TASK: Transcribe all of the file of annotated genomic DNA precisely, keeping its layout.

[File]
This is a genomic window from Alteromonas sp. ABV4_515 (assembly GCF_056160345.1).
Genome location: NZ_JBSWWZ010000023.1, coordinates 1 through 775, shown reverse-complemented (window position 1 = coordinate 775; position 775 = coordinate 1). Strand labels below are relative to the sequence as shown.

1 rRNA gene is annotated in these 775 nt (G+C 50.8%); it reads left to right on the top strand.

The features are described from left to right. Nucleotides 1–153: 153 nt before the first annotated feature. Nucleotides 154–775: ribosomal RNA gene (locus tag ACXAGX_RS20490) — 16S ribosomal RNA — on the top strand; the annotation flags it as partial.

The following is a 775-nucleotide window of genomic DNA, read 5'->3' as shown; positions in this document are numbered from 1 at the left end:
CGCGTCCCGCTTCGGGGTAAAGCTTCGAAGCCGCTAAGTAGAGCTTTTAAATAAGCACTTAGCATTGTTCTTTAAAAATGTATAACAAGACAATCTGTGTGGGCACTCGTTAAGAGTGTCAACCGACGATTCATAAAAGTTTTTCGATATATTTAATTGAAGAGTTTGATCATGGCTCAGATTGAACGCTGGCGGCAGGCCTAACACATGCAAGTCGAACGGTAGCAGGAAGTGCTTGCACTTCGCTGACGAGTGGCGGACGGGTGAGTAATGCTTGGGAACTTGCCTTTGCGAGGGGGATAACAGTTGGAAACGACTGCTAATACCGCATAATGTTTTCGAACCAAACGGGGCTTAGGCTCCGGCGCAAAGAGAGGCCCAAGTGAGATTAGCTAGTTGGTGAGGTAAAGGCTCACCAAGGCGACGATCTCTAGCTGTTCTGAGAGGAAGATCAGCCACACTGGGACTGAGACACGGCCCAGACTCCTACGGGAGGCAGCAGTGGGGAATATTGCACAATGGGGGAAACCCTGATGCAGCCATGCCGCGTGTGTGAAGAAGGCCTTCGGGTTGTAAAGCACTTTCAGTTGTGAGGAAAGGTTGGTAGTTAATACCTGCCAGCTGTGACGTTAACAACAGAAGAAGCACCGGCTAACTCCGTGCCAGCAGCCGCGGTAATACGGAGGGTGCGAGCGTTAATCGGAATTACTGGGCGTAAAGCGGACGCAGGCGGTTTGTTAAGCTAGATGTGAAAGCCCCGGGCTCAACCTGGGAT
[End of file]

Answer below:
This is a genomic window from Alteromonas sp. ABV4_515 (assembly GCF_056160345.1).
Genome location: NZ_JBSWWZ010000023.1, coordinates 1 through 775, shown reverse-complemented (window position 1 = coordinate 775; position 775 = coordinate 1). Strand labels below are relative to the sequence as shown.

1 rRNA gene is annotated in these 775 nt (G+C 50.8%); it reads left to right on the top strand.

The features are described from left to right. Nucleotides 1–153: 153 nt before the first annotated feature. Nucleotides 154–775: ribosomal RNA gene (locus tag ACXAGX_RS20490) — 16S ribosomal RNA — on the top strand; the annotation flags it as partial.

The following is a 775-nucleotide window of genomic DNA, read 5'->3' as shown; positions in this document are numbered from 1 at the left end:
CGCGTCCCGCTTCGGGGTAAAGCTTCGAAGCCGCTAAGTAGAGCTTTTAAATAAGCACTTAGCATTGTTCTTTAAAAATGTATAACAAGACAATCTGTGTGGGCACTCGTTAAGAGTGTCAACCGACGATTCATAAAAGTTTTTCGATATATTTAATTGAAGAGTTTGATCATGGCTCAGATTGAACGCTGGCGGCAGGCCTAACACATGCAAGTCGAACGGTAGCAGGAAGTGCTTGCACTTCGCTGACGAGTGGCGGACGGGTGAGTAATGCTTGGGAACTTGCCTTTGCGAGGGGGATAACAGTTGGAAACGACTGCTAATACCGCATAATGTTTTCGAACCAAACGGGGCTTAGGCTCCGGCGCAAAGAGAGGCCCAAGTGAGATTAGCTAGTTGGTGAGGTAAAGGCTCACCAAGGCGACGATCTCTAGCTGTTCTGAGAGGAAGATCAGCCACACTGGGACTGAGACACGGCCCAGACTCCTACGGGAGGCAGCAGTGGGGAATATTGCACAATGGGGGAAACCCTGATGCAGCCATGCCGCGTGTGTGAAGAAGGCCTTCGGGTTGTAAAGCACTTTCAGTTGTGAGGAAAGGTTGGTAGTTAATACCTGCCAGCTGTGACGTTAACAACAGAAGAAGCACCGGCTAACTCCGTGCCAGCAGCCGCGGTAATACGGAGGGTGCGAGCGTTAATCGGAATTACTGGGCGTAAAGCGGACGCAGGCGGTTTGTTAAGCTAGATGTGAAAGCCCCGGGCTCAACCTGGGAT